The autumn roars following touchdowns have been replaced by the rumble of dump trucks and whir of cranes.
The $250 million renovation of Husky Stadium has reached the end of the first quarter. According to Washington athletic director Scott Woodward, the news is very good.
Woodward said Monday before a press tour that the university has raised $48.5 million of the stated goal of $50 million expected to come from “major gift contributions.” That amount has come from about 245 donors.
“Here we are at the end of April, and we are on time and on budget,” Woodward said.
The $50 million could be surpaassed, he said, pleasantly surprised after big initial concerns about fund-raising.
“I was scared beyond belief on it, just because of this tough (economic) climate,” Woodward said. The economic downturn actually helped Washington push down costs for materials and labor. The $200 million balance is to be paid with university construction bonds.
All club seats and patio suites have been sold. Around five to eight luxury suites remain.
Woodward is also pleased with the 95 percent season-ticket renewal rate. He felt the one-year move to CenturyLink Field during construction could reduce renewals.
“I was doubtful, but proven wrong,” Woodward said.
The Don James Center in the north grandstand -- the only portion of the stadium built in 1920 that remains standing -- has been turned into a temporary construction office for Turner, the prime contractor. Football recruits will be walked through the work cubicles, look out upon the massive hole and dozens of machines, vehicles and workers, and be shown projections of the completed stadium, which is expected to seat around 70,000.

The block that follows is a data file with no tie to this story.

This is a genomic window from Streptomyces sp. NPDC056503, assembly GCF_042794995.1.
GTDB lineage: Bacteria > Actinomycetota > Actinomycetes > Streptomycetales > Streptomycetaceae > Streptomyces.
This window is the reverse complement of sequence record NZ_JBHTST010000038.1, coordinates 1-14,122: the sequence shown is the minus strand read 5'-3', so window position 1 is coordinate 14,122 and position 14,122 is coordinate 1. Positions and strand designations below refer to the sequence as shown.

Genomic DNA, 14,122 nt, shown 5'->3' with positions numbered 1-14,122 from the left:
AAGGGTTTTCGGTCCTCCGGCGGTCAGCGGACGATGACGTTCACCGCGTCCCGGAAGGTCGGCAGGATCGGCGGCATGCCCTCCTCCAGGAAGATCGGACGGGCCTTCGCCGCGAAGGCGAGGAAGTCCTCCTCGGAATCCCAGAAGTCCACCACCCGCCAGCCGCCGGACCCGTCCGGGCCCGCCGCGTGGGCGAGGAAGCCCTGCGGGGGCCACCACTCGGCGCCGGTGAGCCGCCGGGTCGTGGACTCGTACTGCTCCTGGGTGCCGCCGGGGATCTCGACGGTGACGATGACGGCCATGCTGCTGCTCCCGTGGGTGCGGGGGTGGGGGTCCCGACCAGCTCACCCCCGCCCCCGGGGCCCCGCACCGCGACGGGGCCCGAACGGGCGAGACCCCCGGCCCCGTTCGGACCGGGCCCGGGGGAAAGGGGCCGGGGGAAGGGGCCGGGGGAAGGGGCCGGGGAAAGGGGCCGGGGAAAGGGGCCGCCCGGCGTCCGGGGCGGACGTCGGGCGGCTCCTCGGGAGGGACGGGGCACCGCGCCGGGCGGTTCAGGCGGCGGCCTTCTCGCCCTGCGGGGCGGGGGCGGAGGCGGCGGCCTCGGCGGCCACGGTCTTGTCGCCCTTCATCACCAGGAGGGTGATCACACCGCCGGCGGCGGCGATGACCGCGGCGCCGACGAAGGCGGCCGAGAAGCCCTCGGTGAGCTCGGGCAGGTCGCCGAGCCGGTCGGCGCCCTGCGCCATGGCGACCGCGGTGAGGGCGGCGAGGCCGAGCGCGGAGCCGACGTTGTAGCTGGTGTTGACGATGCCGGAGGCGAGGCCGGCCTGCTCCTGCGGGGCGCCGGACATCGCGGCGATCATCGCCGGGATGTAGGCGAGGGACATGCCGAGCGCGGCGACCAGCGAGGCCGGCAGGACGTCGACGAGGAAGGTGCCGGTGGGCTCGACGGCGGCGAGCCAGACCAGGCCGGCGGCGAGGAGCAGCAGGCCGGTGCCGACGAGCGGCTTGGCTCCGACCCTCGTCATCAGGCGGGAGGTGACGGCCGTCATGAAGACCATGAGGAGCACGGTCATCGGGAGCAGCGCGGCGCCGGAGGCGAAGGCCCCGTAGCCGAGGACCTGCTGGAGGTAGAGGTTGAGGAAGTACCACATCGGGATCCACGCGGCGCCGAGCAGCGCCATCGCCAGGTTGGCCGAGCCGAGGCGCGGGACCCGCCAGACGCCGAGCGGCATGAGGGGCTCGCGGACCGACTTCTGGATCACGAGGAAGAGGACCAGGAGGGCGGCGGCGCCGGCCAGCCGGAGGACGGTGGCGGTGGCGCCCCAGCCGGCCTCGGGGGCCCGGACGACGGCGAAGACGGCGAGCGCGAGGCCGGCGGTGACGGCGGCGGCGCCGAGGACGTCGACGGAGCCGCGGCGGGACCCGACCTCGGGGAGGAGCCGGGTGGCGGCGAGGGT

“I think when recruits come on campus, and we can show them mockups of what it’s going to be, that’s impressive to guys,” head coach Steve Sarkisian said. “It’s a reality that the kid who signs with us in the 2013 recruiting class (will have) his first game in brand new Husky Stadium.”
The fund-raising for the stadium may have a trickle-down effect on other sports. Woodward said money raised beyond $50 million could help improve other facilities, namely the baseball stadium.
“We have one of the worst baseball facilities, as far as a stadium goes, in Division I, much less our counterparts in the big six power conferences,” Woodward said. “You also so look at a lot of other things that need to be taken care of and upgraded. The more we raise for the football stadium, the more it’s going to allow us to reinvest back into our student-athletes.”
The construction plan calls for beginning erection of the south stands June 15. The concrete walls of of the football operations facility under the west end stands, including weight room, locker room, coaching offices and tunnel, can be seen now.
A year from now, after most building materials are in place and off the stadium floor, crews will excavate the ground about four feet deeper to create the playing field.
Washington doesn’t have a metric to assure the reconfigured stadium will be louder, but Woodward thinks the south end student section could have a feel equivalent to Century Link's noise made by the Sounders' Brougham End rowdies.
More elevators and bathrooms will please customers, as will the large video board and the absence of the giant, circular ramps that reached the old stadium's highest seating levels. Two new video boards will be added in the north end.
Simultaneously, Metro Transit is building a light rail station on the southeast corner of the stadium project. At one point, the road between the sites narrows so much that dump trucks are left with only a few feet on either side to pass through.
Naming right for the field are still being shopped, reportedly for $50 million.
All told, the construction pace and price are in line with projections.
“That’s music to my ears,” Woodward said.